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Granulomatous Hepatitis Due to Candida albicans in Patients with Acute Leukemia

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▸Requests for reprints should be addressed to Jeffrey M. Jones, M.D., Ph.D.; Infectious Disease Section, William S. Middleton Memorial Veterans Hospital; Madison, WI 53705.

Madison, Wisconsin

Ann Intern Med. 1981;94(4_Part_1):475-477. doi:10.7326/0003-4819-94-4-475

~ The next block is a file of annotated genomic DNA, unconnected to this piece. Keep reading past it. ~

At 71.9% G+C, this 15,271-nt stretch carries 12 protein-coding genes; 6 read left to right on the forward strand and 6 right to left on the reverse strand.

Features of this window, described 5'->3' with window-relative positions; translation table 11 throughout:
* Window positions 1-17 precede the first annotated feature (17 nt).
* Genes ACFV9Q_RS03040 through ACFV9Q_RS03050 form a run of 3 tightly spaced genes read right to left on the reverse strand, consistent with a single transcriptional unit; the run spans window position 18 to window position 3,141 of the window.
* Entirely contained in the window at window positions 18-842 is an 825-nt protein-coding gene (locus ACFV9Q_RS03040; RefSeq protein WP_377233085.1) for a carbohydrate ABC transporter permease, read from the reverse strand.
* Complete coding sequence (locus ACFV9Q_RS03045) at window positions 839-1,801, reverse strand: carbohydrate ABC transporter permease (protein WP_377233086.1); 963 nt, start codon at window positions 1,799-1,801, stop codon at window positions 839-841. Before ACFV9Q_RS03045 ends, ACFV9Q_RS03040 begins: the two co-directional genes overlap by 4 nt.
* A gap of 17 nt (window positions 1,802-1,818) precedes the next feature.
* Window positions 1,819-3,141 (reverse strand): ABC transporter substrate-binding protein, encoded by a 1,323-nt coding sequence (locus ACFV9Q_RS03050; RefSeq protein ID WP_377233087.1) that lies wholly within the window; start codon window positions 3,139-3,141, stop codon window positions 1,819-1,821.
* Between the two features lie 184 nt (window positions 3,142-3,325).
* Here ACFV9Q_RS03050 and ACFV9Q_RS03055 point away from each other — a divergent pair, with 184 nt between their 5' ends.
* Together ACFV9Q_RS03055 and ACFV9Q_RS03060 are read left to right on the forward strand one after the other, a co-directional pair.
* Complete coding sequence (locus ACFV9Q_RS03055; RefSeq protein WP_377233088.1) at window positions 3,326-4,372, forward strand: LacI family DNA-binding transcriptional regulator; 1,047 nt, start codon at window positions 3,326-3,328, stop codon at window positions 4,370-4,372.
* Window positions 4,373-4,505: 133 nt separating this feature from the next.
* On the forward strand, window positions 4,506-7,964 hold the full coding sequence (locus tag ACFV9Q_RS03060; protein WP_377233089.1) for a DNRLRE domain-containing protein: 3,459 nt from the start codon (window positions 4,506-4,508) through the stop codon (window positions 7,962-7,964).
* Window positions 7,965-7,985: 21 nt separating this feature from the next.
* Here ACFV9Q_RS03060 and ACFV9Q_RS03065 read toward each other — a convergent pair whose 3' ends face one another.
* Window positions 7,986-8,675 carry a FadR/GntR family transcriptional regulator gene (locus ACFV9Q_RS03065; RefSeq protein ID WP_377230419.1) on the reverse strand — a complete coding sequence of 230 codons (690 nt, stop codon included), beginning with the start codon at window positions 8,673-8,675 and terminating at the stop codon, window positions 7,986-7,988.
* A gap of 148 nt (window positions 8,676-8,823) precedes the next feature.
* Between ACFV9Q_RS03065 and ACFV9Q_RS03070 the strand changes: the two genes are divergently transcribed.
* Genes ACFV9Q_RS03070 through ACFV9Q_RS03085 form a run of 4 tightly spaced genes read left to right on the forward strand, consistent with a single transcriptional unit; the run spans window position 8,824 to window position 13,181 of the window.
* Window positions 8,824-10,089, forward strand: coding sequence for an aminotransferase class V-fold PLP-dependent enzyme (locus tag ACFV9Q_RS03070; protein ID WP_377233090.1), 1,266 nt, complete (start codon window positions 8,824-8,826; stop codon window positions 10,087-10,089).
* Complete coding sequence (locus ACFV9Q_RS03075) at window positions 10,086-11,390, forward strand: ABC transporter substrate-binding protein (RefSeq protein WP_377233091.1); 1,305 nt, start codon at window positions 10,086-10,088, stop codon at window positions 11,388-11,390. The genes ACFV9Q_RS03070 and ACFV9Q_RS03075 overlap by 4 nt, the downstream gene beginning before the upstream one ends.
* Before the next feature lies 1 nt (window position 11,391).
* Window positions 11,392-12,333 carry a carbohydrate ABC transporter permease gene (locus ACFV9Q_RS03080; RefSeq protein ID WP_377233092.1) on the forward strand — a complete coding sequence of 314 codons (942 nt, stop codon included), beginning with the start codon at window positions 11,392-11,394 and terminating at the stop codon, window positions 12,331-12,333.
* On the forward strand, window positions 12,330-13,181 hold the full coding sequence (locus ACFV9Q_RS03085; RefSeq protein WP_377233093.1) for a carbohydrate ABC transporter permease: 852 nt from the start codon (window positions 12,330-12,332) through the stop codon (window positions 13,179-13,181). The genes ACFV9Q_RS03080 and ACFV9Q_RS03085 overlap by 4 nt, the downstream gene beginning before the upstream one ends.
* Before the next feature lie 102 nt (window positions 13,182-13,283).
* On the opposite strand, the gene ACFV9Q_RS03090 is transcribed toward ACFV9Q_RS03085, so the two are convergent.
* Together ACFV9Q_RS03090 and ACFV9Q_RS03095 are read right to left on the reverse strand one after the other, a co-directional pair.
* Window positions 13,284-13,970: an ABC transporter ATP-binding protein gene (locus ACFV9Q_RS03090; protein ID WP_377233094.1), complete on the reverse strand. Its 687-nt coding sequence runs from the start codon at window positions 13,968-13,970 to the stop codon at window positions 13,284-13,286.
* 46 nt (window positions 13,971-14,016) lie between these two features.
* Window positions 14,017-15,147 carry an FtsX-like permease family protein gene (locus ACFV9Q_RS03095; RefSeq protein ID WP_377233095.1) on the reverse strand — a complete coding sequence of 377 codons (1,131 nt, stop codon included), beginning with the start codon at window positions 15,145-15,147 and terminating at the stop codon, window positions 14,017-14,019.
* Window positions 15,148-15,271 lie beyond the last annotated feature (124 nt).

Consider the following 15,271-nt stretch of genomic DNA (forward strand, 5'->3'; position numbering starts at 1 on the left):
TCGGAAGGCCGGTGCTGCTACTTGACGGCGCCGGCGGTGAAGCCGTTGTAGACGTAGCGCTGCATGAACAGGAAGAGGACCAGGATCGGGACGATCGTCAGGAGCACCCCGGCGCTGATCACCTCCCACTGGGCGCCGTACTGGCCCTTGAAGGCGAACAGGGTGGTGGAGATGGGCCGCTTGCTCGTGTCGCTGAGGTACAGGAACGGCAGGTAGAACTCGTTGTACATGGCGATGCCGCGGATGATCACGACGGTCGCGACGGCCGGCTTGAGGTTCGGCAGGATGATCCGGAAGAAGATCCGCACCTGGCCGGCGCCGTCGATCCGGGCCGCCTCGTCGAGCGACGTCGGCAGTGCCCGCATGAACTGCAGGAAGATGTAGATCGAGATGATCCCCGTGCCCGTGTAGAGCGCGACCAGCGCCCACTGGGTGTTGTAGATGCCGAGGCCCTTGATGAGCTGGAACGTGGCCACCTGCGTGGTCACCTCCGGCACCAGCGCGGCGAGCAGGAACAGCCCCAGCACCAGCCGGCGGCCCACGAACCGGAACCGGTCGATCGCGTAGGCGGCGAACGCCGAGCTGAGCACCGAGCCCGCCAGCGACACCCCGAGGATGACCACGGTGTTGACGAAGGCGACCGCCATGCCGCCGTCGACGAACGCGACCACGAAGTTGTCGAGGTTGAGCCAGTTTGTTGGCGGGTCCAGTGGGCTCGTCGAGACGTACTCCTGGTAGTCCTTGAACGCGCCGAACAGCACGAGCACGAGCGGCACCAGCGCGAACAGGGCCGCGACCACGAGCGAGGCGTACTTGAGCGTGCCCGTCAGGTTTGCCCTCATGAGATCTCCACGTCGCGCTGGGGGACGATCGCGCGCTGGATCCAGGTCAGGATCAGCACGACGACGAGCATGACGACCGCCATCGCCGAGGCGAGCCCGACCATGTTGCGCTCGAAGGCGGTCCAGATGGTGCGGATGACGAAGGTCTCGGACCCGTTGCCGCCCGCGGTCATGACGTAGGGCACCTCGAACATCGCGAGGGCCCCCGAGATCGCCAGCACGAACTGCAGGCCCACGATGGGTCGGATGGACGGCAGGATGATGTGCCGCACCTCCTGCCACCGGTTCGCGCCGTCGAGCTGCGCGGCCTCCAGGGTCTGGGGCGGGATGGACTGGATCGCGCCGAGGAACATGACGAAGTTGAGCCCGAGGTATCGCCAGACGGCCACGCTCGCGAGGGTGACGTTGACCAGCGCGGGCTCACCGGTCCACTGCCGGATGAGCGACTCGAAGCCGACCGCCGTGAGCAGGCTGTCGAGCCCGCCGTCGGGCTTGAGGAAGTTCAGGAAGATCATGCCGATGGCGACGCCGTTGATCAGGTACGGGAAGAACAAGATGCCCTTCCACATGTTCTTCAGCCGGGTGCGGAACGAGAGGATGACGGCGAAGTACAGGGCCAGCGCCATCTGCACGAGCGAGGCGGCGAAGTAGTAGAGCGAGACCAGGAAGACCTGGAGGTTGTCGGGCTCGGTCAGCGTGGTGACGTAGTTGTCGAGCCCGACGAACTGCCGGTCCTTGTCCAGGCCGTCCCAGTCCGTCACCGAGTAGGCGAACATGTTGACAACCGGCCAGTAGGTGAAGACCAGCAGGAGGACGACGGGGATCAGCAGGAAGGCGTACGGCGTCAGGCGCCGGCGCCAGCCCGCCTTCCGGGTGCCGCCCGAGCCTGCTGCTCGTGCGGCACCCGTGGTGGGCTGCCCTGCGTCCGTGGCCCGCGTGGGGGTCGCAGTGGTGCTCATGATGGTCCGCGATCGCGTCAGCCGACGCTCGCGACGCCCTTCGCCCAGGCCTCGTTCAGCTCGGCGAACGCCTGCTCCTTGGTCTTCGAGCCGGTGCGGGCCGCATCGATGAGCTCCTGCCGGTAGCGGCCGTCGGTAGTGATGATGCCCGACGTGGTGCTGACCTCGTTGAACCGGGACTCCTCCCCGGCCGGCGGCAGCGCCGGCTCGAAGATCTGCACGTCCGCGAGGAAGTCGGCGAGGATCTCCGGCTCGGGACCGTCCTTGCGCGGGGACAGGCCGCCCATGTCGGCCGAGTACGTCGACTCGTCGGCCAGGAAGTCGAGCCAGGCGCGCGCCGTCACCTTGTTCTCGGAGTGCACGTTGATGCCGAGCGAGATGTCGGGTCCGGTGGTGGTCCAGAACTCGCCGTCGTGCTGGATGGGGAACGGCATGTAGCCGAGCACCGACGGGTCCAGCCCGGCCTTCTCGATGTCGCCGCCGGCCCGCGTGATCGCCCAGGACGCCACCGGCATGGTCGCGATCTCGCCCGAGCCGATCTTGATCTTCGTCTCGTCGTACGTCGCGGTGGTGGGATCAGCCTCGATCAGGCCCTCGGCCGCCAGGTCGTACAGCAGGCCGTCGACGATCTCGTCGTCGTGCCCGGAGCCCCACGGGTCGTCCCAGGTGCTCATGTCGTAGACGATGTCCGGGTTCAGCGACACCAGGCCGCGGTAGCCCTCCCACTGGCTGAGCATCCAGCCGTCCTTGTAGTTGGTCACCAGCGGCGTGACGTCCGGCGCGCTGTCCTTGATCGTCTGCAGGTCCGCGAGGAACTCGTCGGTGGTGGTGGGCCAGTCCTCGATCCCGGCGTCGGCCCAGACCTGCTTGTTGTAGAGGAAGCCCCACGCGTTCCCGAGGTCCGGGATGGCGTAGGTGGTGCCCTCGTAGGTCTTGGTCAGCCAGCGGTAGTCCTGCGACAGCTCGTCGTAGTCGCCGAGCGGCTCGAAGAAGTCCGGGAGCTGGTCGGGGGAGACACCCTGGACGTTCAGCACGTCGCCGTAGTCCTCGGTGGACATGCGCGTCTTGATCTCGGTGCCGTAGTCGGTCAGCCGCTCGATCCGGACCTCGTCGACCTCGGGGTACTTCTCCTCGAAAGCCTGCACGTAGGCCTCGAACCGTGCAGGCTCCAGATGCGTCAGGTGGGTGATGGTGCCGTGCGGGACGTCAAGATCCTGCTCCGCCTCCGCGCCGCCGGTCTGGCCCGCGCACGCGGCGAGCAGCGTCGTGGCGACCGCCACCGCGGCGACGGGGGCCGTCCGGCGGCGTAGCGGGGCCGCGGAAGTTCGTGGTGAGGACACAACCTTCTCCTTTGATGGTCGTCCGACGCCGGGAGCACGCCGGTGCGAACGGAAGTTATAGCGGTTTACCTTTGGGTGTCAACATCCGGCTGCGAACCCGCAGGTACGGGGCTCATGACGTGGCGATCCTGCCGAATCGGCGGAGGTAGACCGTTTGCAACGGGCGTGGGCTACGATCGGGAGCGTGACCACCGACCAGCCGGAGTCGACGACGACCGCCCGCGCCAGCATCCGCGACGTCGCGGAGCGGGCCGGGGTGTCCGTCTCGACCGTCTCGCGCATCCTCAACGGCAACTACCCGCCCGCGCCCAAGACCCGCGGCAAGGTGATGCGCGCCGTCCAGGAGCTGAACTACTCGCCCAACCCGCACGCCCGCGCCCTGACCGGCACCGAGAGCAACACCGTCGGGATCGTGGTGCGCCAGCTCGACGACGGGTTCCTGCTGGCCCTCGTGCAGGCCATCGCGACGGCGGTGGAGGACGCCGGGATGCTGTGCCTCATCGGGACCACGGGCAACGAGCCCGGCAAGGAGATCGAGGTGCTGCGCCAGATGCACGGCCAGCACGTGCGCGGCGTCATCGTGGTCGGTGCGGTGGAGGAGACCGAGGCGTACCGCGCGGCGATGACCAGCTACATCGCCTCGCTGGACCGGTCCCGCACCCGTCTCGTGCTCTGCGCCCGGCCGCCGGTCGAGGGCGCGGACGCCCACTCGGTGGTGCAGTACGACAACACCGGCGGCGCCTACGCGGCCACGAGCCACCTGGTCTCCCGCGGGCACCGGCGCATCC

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Deep-seated candidiasis developed after chemotherapy in two patients with acute leukemia. The patients developed granulomatous hepatitis caused by Candida albicans but had no evidence of disseminated candidiasis. Candida could not be isolated from liver biopsies taken from these patients, but yeast and filamentous fungal forms could be identified histochemically within the granulomas found in the biopsy specimens. Quantitation of anticandida antibody levels confirmed that deep-seated candida infection had occurred in both patients. The gastrointestinal tract was the only reasonable portal of entry for Candida in both patients. A diagnosis of candida-induced granulomatous hepatitis should be considered if high, unexplained fever and strikingly elevated serum alkaline phosphatase levels develop in a patient with acute leukemia after an intensive course of chemotherapy.





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